For many older Americans, Social Security is an essential source of retirement income. If you are nearing retirement age, you may expect to rely on these monthly benefits, based on income earned throughout your working life. As you near retirement age, it can feel like everyone has an opinion about when or how you should choose to take your Social Security benefit. However, contrary to popular wisdom, not every retiree should begin taking his or her benefit at the earliest eligible age. Each case is different and depends on the health, life expectancy, financial resources, and spouses of any given Social Security beneficiary.

Undoubtedly, you have heard about various ways your peers have worked the system to eke out the most benefit possible. Although Congress eliminated one of the more popular “loopholes” in 2016, there are still a few ways you can maximize your retirement benefit.

FAASF Lives On for a Few More Months

File as a Spouse First (FAASF) is one such way to maximize Social Security benefits. Although this method was also eliminated in the 2016 law, certain Americans were “grandfathered in” and allowed to continue utilizing this tool. FAASF enables an eligible person to choose to delay receiving his or her own Social Security benefit and instead claim a spousal benefit. By doing so, the eligible person can allow his or her Social Security benefit to continue to grow, taking advantage of delayed retirement credits. Furthermore, benefits can be increased by as much as 32% for life.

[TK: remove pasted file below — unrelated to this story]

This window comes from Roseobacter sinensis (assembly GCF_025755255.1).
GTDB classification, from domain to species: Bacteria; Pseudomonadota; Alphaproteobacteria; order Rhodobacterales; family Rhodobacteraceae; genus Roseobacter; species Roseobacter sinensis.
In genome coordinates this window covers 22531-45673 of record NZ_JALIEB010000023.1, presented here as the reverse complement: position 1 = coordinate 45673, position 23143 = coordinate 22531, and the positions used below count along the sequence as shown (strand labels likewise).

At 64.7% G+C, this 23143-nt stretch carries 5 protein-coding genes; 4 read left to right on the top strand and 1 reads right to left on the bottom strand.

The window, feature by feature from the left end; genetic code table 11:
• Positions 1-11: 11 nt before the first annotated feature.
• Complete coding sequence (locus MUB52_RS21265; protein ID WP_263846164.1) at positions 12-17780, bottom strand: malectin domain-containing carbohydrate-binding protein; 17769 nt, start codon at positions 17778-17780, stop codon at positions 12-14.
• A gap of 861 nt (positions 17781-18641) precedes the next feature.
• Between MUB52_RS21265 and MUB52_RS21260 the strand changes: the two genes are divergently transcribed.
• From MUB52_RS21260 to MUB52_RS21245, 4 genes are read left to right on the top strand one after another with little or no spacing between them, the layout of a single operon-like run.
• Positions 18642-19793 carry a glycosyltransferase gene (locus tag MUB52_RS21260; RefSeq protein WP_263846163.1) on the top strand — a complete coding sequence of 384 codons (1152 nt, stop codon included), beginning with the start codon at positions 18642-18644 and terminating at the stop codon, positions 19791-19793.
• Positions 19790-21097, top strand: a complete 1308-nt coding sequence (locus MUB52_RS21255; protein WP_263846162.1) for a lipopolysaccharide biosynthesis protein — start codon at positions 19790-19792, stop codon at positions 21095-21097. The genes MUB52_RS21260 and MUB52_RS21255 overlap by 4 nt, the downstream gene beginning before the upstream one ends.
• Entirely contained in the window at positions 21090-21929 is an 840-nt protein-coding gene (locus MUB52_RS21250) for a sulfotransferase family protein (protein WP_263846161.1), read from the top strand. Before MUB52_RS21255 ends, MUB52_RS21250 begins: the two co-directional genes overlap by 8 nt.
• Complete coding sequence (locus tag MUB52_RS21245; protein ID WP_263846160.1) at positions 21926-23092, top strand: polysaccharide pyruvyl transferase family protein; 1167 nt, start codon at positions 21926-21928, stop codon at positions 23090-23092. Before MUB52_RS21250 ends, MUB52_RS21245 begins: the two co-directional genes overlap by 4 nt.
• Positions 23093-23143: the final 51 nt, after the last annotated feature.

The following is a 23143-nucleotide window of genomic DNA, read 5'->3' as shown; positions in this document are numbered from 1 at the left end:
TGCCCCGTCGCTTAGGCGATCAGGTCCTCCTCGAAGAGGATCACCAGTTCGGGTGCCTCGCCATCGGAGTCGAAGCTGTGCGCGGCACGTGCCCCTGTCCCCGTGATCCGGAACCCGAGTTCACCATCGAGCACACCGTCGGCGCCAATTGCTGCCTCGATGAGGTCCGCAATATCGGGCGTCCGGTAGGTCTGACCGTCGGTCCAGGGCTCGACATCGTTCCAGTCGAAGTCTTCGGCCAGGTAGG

This tool won’t work exactly the same way for every couple, but here’s how it works best:

Upon reaching full retirement age, the higher-earning spouse delays his or her own Social Security benefit and instead takes a spousal benefit under the lower-earning spouse’s Social Security. In the years before the higher-earner reaches the required distribution age of 70, he or she will receive a modest spousal benefit while his or her own benefits can continue to grow (by accumulating delayed retirement credits). When the higher-earner turns 70, he or she will receive a monthly distribution that is larger than if he or she had taken the benefit at full retirement age. Utilizing this tool also allows for the increased benefit to live on after the beneficiary’s death: if the higher-earner dies first, his or her larger benefit will be passed to the surviving spouse.

Who is Still Eligible to Benefit from FAASF?

Because this tool was eliminated in 2016, only certain individuals are allowed to utilize FAASF. Anyone who turned 62 before January 1, 2016 is grandfathered into the FAASF loophole. This means, if you have not yet filed to receive your Social Security benefits and you were born before December 31, 1953, you may be able to make use of this rapidly expiring tool.

So, if you are turning 66 this year or next and you haven’t yet filed for Social Security benefits, you have the option to file as a spouse first. Not everyone will find that this method results in increased monthly benefits, but it might, and it could increase your monthly benefit for life.

Ask for Help Understanding Your Options

It is common for older Americans to do whatever they can to make the most of the Social Security program. However, what is right for each individual is determined by very personal factors including health, income earned over a career, and marital status. If you would like to talk through your options and determine what is right for you, contact Brian M. Douglas & Associates. We would be happy to help.